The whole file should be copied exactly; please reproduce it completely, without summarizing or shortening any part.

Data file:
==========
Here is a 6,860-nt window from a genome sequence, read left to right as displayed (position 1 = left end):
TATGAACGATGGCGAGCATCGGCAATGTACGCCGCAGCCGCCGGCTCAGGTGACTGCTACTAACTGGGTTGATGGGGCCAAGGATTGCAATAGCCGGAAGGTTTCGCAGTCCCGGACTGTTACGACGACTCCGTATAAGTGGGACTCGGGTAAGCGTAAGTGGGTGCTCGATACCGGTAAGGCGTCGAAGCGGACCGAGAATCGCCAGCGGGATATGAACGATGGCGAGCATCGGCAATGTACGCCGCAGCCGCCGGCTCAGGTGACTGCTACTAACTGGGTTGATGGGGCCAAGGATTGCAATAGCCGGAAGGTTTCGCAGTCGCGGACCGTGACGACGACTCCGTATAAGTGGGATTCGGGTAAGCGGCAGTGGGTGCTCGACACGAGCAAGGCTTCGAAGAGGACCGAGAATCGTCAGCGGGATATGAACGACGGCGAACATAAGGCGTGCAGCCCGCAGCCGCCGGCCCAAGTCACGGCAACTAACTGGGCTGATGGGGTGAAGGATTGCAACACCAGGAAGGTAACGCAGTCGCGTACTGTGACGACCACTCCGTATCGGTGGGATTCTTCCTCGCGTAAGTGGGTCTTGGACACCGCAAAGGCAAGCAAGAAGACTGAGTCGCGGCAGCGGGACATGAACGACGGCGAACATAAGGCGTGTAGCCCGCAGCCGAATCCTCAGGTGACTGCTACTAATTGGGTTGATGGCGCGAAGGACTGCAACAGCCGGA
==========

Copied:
Here is a 6,860-nt window from a genome sequence, read left to right as displayed (position 1 = left end):
TATGAACGATGGCGAGCATCGGCAATGTACGCCGCAGCCGCCGGCTCAGGTGACTGCTACTAACTGGGTTGATGGGGCCAAGGATTGCAATAGCCGGAAGGTTTCGCAGTCCCGGACTGTTACGACGACTCCGTATAAGTGGGACTCGGGTAAGCGTAAGTGGGTGCTCGATACCGGTAAGGCGTCGAAGCGGACCGAGAATCGCCAGCGGGATATGAACGATGGCGAGCATCGGCAATGTACGCCGCAGCCGCCGGCTCAGGTGACTGCTACTAACTGGGTTGATGGGGCCAAGGATTGCAATAGCCGGAAGGTTTCGCAGTCGCGGACCGTGACGACGACTCCGTATAAGTGGGATTCGGGTAAGCGGCAGTGGGTGCTCGACACGAGCAAGGCTTCGAAGAGGACCGAGAATCGTCAGCGGGATATGAACGACGGCGAACATAAGGCGTGCAGCCCGCAGCCGCCGGCCCAAGTCACGGCAACTAACTGGGCTGATGGGGTGAAGGATTGCAACACCAGGAAGGTAACGCAGTCGCGTACTGTGACGACCACTCCGTATCGGTGGGATTCTTCCTCGCGTAAGTGGGTCTTGGACACCGCAAAGGCAAGCAAGAAGACTGAGTCGCGGCAGCGGGACATGAACGACGGCGAACATAAGGCGTGTAGCCCGCAGCCGAATCCTCAGGTGACTGCTACTAATTGGGTTGATGGCGCGAAGGACTGCAACAGCCGGA